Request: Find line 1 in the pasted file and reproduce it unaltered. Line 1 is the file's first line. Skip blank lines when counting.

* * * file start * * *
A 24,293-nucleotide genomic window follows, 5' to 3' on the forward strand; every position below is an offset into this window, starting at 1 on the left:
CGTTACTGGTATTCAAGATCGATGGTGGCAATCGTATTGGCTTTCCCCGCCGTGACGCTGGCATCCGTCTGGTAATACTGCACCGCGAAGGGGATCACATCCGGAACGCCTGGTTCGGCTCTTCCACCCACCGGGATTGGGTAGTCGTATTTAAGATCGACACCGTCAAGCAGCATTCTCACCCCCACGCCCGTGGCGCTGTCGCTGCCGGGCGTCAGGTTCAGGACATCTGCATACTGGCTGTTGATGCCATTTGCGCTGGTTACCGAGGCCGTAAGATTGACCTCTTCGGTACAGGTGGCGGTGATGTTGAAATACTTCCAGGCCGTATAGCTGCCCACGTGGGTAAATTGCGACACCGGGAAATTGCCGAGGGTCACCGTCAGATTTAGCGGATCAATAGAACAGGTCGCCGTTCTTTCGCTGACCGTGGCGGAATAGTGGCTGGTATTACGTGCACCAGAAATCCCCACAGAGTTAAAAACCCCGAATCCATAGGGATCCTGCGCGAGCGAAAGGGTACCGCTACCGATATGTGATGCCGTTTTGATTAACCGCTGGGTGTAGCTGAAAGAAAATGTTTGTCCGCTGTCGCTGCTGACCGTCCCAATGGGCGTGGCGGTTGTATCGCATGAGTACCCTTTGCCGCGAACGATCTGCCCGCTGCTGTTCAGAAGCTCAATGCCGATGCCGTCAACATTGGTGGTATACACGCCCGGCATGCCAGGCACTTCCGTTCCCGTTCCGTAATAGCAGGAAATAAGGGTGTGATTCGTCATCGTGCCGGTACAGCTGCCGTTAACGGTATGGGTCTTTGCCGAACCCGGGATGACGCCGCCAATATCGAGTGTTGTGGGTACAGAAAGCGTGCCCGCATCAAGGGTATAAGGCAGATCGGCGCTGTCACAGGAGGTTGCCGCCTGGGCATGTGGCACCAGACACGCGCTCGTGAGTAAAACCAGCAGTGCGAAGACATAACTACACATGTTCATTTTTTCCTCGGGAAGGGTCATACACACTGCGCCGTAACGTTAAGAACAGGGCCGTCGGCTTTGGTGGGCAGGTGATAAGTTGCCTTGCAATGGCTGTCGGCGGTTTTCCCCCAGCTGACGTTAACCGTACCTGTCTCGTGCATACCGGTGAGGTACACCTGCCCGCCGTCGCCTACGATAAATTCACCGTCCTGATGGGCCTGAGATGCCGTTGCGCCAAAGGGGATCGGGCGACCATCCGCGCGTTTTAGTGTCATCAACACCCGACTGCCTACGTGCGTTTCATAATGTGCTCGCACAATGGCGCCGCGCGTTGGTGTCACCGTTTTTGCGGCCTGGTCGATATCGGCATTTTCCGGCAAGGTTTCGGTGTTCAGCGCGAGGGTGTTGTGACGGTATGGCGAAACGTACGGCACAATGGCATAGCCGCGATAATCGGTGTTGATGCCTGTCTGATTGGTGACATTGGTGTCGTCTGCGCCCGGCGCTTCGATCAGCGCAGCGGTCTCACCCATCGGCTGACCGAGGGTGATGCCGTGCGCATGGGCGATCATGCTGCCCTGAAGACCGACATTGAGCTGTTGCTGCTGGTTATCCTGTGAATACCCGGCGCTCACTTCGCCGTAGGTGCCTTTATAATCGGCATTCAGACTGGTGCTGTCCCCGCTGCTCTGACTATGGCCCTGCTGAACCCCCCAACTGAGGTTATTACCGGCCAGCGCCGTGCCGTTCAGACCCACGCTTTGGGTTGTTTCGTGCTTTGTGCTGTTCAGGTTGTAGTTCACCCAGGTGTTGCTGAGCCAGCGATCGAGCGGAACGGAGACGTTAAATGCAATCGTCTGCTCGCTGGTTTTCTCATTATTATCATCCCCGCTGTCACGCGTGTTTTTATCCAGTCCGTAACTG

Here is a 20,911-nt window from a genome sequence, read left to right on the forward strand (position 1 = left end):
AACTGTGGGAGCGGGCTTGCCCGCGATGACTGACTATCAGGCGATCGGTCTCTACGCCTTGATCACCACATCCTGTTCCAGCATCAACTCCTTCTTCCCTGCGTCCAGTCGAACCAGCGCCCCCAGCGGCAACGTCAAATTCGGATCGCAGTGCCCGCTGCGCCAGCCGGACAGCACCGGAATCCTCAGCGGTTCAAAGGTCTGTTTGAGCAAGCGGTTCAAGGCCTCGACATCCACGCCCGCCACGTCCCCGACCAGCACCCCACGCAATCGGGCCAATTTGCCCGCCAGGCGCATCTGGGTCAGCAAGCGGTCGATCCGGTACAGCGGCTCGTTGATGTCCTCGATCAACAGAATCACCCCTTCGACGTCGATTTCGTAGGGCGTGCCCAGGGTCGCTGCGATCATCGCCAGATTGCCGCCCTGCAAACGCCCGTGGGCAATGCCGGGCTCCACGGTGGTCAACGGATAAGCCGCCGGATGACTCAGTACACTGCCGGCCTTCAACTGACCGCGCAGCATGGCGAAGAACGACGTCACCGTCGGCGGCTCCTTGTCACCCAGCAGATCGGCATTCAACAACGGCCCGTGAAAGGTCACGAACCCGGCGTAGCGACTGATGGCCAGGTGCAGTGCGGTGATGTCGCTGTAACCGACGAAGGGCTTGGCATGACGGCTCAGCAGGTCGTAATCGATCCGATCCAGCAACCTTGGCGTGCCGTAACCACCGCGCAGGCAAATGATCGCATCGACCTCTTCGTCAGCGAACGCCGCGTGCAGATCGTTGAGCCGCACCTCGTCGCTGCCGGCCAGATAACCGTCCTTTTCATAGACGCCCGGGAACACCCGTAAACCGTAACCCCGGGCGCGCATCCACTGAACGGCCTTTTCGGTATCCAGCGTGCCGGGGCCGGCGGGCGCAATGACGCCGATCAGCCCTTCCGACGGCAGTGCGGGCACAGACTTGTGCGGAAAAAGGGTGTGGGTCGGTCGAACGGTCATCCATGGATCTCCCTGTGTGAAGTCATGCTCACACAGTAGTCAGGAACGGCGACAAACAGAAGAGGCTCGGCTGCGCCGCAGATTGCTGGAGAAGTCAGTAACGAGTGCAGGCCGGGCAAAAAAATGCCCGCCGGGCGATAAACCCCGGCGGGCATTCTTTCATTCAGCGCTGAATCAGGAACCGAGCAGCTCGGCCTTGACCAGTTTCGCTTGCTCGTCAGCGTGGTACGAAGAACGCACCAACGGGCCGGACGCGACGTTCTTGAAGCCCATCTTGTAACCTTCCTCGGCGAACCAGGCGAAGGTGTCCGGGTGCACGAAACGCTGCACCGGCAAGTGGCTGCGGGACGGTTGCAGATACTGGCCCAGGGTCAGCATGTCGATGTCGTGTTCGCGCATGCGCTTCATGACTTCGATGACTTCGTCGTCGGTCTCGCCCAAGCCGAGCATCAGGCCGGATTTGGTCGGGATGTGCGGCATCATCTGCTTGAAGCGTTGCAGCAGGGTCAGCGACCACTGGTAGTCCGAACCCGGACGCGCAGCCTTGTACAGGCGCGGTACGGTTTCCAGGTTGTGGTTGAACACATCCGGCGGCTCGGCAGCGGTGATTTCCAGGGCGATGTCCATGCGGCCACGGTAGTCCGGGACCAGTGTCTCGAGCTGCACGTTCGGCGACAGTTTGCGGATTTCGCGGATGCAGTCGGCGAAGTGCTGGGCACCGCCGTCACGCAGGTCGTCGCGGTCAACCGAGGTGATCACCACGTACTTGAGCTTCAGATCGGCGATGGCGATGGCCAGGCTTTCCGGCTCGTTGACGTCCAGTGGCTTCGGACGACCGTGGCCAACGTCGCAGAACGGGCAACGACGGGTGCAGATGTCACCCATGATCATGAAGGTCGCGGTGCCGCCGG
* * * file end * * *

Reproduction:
A 24,293-nucleotide genomic window follows, 5' to 3' on the forward strand; every position below is an offset into this window, starting at 1 on the left: